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 The myth of the first victim: the impact of Austria’s official narrative on Jewish identity reconstruction
Please use this identifier to cite or link to this item http://hdl.handle.net/10773/8747

title: The myth of the first victim: the impact of Austria’s official narrative on Jewish identity reconstruction
authors: Simões, Anabela Valente
keywords: Austria, Holocaust,Vergangenheitsbewältigung,Memory and Identity
issue date: May-2011
publisher: Universidade de Aveiro, Centro de Línguas e Culturas
abstract: After the constitution of the Second Republic, on April 27, 1945 (at the same time as Germany was being held responsible for crimes of genocide) Austria adopted the role of victim of the nazi regime – which was actually an attribute formally stated in the Moscow Declaration of November 1, 1943 that considered Austria the first free country to be stricken by Adolf Hitler’s hegemonic policy when it was annexed in March 1938. This perception, this imagined national narrative would last four decades. It would only be in 1986, as a consequence of the “Waldheim affair”, that the crystallized official narrative that Austria was Hitler’s first victim started to be questioned. The acknowledgement that elected President Kurt Waldheim had been an SS Officer during the national-socialist regime generated a major political scandal. This confrontation with the past and the assumption that Waldheim had only “fulfilled his duty” led to an in-depth reflection about Austria’s co-participation in the nazi crimes and moved a group of young Austrian intellectuals towards political and social participation. Amongst others, Robert Schindel, Robert Menasse, Ruth Beckermann and Doron Rabinovici are some prominent intellectuals who have intervened by breaking the silence about anti-Semitism and deconstructing the self-victimizing myth of the nation. The question of the Austrian myth is particularly relevant when linked with the topic of Jewish self-reconstruction in the aftermath of the war. For the majority of the Jewish Diaspora the Holocaust became the central aspect of Jewish self-perception; it was the event that provided them with a sense of belonging to a wide community of victims. This wasn’t the case of Austrian Jews though; Austria denied Jews their especial status of victims of the NS regime, having therefore denied them the affirmative definition of the subject as a member of a specific community.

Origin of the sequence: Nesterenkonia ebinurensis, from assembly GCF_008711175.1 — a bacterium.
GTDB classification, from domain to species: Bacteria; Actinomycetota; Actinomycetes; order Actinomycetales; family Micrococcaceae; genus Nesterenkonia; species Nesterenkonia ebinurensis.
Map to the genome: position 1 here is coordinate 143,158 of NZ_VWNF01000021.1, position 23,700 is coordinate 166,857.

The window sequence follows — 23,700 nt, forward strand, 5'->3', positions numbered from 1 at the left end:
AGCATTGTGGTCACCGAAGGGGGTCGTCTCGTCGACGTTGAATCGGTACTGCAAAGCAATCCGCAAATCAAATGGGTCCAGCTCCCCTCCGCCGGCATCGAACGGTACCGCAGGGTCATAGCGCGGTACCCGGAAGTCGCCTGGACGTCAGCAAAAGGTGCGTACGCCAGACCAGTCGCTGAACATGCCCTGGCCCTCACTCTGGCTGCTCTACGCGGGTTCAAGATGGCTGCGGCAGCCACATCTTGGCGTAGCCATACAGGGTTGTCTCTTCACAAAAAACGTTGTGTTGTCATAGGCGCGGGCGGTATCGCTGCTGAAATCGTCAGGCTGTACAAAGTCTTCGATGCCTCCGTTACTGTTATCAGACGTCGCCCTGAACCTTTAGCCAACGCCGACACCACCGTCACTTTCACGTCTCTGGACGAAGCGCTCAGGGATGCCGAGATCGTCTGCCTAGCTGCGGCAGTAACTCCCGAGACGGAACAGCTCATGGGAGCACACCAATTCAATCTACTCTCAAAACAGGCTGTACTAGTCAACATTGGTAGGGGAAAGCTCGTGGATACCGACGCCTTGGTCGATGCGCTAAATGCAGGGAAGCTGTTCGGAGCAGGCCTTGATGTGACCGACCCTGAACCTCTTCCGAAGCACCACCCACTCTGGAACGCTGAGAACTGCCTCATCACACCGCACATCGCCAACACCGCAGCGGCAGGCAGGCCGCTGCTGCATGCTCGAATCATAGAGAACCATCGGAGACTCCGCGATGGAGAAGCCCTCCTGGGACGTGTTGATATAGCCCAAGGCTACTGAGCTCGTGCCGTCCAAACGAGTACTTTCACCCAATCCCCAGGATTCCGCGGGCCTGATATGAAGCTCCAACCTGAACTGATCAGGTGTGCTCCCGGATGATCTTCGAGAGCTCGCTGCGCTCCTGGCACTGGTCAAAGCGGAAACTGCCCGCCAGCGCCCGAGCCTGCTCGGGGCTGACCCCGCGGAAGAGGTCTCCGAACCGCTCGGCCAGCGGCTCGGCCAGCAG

URI: http://hdl.handle.net/10773/8747
ISBN: 978-972-789-342-3
publisher version/DOI: http://europe-nations.web.ua.pt/index.htm
appears in collectionsESTGA - Comunicações

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